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Mast v. Donahue

United States District Court, S.D. Indiana, Terre Haute Division

July 23, 2019

BRIAN MAST, MICHAEL WOODS, EUGENE WELLS on their own behalf and on behalf of a class of those similarly situated, Plaintiffs,
v.
J. DAVID DONAHUE in his official capacity as Commissioner of the Indiana Department of Correction, CRAIG HANKS in his official capacity as Superintendent of the Wabash Valley Correctional Facility, Defendants.

          ORDER

          James Patrick Hanlon United States District Judge

         On March 18, 2019, the parties filed a Stipulation to Terminate the Private Settlement Agreement Following Notice to the Class and Approval by the Court (“the Stipulated Agreement”). On June 20, 2019, the Court conducted a fairness hearing, as required under Federal Rule of Civil Procedure 23(e). For the reasons that follow, the Court finds that the Stipulated Agreement is fair, reasonable, and adequate, and approves the termination of the Private Settlement Agreement. Dkt. [138].

         I. Facts and Background

         Plaintiffs are a class of prisoners who were housed in the Secured Housing Unit (“SHU”) at the Wabash Valley Correctional Facility (“Wabash Valley”). Their complaint sought to “[e]njoin defendants from housing mentally ill prisoners in the SHU under the conditions described in this Complaint.” Dkt. 1 at 14.

         A. The Mast Agreement

         On January 30, 2007, the parties filed their Private Settlement Agreement (“Mast Agreement”), dkt. 75-1, which the Court found to be fair, reasonable, and adequate under Rule 23, dkt. 104. The Mast Agreement prohibits, among other things, seriously mentally ill prisoners from being housed in the SHU (now called the Secured Confinement Unit “SCU”) at Wabash Valley. Seedkt. 75-1 at 2-3 (¶¶ 7-9, 11).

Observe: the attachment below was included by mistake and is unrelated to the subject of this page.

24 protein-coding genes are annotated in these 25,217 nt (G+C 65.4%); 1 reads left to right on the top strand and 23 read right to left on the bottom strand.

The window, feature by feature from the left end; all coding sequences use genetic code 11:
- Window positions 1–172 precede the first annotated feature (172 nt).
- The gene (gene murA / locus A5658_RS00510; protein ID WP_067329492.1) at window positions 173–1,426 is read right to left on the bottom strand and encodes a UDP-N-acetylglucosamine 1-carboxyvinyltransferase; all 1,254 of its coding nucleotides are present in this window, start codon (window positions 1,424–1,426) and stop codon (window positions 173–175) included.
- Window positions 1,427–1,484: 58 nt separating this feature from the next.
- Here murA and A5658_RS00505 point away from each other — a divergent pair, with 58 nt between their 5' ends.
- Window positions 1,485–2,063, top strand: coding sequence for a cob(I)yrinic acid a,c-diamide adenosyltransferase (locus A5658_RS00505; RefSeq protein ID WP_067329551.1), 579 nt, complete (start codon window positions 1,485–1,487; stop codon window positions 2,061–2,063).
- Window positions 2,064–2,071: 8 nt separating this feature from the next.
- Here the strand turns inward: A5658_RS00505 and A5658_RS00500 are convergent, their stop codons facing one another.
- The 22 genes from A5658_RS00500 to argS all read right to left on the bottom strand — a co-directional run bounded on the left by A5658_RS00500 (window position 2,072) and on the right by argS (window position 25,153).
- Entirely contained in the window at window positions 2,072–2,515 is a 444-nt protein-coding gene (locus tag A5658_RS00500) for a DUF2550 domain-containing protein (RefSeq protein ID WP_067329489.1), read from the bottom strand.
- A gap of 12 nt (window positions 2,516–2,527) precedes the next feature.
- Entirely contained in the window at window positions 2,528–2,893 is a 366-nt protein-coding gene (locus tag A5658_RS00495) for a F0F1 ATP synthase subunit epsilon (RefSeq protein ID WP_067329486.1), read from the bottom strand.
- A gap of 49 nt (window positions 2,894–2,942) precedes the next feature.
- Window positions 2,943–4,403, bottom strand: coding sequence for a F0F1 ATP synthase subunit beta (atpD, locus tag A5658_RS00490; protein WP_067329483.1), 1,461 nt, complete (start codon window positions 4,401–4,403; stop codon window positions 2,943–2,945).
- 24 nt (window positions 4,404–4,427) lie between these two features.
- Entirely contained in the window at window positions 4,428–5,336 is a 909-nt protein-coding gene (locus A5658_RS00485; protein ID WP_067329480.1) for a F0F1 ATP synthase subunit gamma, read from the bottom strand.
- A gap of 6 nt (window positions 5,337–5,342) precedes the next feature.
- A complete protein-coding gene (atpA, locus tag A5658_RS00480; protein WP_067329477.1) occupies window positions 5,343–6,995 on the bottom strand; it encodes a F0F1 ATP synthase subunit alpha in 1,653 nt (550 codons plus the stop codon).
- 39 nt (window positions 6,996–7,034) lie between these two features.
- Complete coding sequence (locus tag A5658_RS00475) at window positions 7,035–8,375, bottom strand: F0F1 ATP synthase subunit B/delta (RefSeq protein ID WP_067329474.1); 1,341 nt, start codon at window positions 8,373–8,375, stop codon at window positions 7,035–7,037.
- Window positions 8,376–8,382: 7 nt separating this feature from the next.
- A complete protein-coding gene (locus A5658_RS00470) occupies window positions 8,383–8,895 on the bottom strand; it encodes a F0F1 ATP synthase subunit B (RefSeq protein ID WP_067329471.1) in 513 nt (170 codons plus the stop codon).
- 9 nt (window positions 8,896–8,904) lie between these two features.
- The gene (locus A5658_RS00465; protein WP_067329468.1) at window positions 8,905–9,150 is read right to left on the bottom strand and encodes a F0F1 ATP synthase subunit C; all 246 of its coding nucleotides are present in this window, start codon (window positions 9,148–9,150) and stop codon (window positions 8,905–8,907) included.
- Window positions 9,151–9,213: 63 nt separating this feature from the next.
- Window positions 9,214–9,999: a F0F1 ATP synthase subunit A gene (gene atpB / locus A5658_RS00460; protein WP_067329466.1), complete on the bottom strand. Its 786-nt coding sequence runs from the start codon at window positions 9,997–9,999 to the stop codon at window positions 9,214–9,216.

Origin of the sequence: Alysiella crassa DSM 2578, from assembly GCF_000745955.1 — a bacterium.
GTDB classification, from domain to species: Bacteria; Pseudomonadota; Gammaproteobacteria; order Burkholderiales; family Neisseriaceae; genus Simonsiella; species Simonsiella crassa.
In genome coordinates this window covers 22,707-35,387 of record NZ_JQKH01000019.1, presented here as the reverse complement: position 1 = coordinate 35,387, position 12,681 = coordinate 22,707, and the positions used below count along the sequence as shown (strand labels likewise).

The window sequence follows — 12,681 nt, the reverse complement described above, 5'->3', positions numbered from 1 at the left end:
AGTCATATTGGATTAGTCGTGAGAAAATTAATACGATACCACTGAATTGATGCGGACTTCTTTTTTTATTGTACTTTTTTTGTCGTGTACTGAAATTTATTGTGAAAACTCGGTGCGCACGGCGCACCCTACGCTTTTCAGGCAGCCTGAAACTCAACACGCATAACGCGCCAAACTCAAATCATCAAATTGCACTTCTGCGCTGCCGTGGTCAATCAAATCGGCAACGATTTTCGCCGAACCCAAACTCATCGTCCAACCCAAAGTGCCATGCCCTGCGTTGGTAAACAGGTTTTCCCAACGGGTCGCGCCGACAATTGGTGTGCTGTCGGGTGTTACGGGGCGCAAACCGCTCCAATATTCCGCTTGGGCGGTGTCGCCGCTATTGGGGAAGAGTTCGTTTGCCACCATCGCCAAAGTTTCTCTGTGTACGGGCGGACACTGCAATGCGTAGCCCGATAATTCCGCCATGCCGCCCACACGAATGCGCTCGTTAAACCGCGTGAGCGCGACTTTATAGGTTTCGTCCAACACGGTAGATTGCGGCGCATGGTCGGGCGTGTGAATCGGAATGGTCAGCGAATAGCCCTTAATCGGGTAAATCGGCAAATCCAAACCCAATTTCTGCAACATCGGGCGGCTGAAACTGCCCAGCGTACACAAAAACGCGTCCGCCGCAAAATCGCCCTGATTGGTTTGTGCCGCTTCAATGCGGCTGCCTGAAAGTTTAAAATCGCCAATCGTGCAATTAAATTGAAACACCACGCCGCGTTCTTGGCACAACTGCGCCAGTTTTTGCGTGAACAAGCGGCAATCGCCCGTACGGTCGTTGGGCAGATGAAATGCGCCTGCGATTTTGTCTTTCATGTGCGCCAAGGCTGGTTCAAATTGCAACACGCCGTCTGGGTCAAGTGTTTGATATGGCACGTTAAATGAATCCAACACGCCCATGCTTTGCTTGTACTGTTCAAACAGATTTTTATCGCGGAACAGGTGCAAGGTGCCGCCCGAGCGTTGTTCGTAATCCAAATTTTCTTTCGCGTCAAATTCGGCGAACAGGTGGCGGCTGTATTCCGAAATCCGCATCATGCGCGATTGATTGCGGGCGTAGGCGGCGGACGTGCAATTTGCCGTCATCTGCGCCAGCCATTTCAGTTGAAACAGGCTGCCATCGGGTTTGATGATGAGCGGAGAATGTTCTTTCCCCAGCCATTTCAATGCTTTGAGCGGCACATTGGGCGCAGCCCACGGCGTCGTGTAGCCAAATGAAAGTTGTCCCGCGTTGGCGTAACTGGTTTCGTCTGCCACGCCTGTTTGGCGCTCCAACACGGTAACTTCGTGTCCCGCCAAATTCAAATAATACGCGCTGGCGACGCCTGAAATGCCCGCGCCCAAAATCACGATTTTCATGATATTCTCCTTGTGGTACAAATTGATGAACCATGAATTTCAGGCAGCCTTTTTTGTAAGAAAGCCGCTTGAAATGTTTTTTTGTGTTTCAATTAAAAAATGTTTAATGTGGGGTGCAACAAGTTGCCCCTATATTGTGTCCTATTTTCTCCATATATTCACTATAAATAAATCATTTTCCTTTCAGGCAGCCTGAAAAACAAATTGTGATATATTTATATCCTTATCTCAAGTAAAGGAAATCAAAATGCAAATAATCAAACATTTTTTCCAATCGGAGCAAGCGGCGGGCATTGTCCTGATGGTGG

The Mast Agreement defines “seriously mentally ill” as: (1) prisoners who have a current diagnosis, or evidence, of any Diagnostic and Statistical Manual IV (DSM-IV) Axis I diagnosis or who are receiving treatment for such a diagnosis; or (2) prisoners who have been diagnosed with a mental disorder that is worsened by confinement in the SCU. Id. at ¶ 10.

         On December 31, 2009, the case was dismissed without prejudice, subject to reinstatement by Plaintiffs or class members pursuant to the Mast Agreement. Dkt. 133. Since being dismissed, the Mast Agreement has remained in full force and effect.

         B. The IPAS Agreement

         In 2008, the Indiana Protection and Advocacy Services Commission sued the Indiana Department of Correction (“DOC”) alleging that the continued confinement of mentally ill prisoners in segregation and segregation-like settings without appropriate mental health care and treatment violated prisoners' constitutional rights. Ind. Prot. and Advocacy Servs. Comm'n, et al. v. Comm'r, Ind. Dep't of Corr., 1:08-cv-1317 (S.D. Ind.) (hereinafter “IPAS”). Following a bench trial, the Court concluded that the “Plaintiffs have prevailed as to their Eighth Amendment Claim.” IPAS, dkt. 279 at 36.

         The Court did not enter final judgment. Rather, in 2016, the parties in IPAS entered into a private settlement agreement (the “IPAS Agreement”), id., dkt. 496, which the Court found to be fair, reasonable, and adequate, id., dkt. 508.

         The definition of “seriously mentally ill” in the IPAS Agreement is different from the definition used in the Mast Agreement as it does not include every Axis I DMS-IV diagnosis. Id., dkt. 496.

         The IPAS Agreement prohibits housing seriously mentally ill prisoners from being housed in segregation/restrictive housing (including protective custody) if they are known to be seriously mentally ill for more than thirty days. Id., (¶¶ 29-30). Additionally, the IPAS Agreement requires the DOC to remove prisoners from segregation/restrictive housing (including protective custody) if they are found to be or become seriously mentally ill subsequent to such housing. Id. There are two exceptions to this for prisoners who: (1) are deemed too dangerous to move out of the segregation units, or (2) desire to stay in the segregation units. Id. (¶¶ 32-33). The plaintiffs can reinstate the case if they believe that the DOC is not complying with terms in the IPAS Agreement. Id.

         The IPAS Agreement was scheduled to expire on March 25, 2019. Id. On March 18, 2019, the parties stipulated to extend the IPAS Agreement to the later of: a) one year from the date of the Mast Agreement's termination; or b) the date this Court prevents the Mast Agreement from terminating. IPAS, dkt. 649.

         C. ...


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